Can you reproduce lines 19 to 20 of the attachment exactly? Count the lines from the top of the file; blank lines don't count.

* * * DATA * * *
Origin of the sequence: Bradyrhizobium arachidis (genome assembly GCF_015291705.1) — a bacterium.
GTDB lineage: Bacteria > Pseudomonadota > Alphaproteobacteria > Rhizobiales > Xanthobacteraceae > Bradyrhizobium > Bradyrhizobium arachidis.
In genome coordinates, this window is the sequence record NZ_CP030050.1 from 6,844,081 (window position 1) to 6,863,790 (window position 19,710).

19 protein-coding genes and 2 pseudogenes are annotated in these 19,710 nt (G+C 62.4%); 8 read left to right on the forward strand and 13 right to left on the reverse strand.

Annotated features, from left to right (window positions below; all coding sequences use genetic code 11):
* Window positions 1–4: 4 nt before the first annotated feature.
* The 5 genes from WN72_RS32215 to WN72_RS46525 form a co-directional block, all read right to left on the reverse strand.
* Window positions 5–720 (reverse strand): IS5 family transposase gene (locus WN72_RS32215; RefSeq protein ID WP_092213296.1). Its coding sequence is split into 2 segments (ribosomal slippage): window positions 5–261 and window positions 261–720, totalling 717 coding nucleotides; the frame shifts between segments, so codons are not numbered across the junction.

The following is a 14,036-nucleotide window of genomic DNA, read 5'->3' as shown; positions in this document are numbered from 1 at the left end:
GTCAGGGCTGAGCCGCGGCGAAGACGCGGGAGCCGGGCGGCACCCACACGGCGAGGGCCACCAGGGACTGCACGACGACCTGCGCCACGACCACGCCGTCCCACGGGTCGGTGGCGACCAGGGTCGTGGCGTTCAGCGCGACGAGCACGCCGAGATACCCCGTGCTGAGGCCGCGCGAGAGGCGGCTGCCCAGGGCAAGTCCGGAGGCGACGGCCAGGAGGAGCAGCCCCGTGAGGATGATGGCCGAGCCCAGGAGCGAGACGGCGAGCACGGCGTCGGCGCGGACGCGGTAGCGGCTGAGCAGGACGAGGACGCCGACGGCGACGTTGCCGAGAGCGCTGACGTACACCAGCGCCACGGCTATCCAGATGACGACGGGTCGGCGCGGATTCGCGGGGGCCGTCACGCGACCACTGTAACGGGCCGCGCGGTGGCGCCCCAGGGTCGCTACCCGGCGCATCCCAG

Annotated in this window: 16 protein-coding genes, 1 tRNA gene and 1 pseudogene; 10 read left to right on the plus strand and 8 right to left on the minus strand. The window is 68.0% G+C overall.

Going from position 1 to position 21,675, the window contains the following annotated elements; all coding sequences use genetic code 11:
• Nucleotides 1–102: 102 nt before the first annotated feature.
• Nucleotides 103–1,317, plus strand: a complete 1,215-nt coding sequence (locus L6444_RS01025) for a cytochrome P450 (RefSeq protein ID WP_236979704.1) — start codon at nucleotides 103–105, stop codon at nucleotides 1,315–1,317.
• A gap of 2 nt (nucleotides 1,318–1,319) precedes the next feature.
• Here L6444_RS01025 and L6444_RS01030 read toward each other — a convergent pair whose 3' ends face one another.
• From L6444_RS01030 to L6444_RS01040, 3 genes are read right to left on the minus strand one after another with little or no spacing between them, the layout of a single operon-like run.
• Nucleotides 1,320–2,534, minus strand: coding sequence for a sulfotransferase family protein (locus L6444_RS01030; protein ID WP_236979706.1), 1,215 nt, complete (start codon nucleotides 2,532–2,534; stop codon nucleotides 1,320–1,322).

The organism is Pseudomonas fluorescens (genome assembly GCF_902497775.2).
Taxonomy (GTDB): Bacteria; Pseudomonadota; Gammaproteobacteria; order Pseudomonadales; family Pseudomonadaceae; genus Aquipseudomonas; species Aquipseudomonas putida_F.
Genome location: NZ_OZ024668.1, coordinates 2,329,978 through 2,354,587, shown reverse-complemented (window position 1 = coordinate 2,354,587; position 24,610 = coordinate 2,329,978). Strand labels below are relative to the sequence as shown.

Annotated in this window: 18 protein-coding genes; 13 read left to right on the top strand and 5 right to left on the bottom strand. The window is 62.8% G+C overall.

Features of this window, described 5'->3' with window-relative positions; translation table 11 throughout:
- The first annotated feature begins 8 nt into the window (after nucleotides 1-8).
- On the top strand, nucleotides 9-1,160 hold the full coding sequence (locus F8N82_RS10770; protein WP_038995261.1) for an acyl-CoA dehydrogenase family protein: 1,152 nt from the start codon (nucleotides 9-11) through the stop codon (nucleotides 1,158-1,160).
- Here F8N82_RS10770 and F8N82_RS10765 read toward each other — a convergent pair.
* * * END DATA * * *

The organism is Pseudomonas fluorescens (genome assembly GCF_902497775.2).
Taxonomy (GTDB): Bacteria; Pseudomonadota; Gammaproteobacteria; order Pseudomonadales; family Pseudomonadaceae; genus Aquipseudomonas; species Aquipseudomonas putida_F.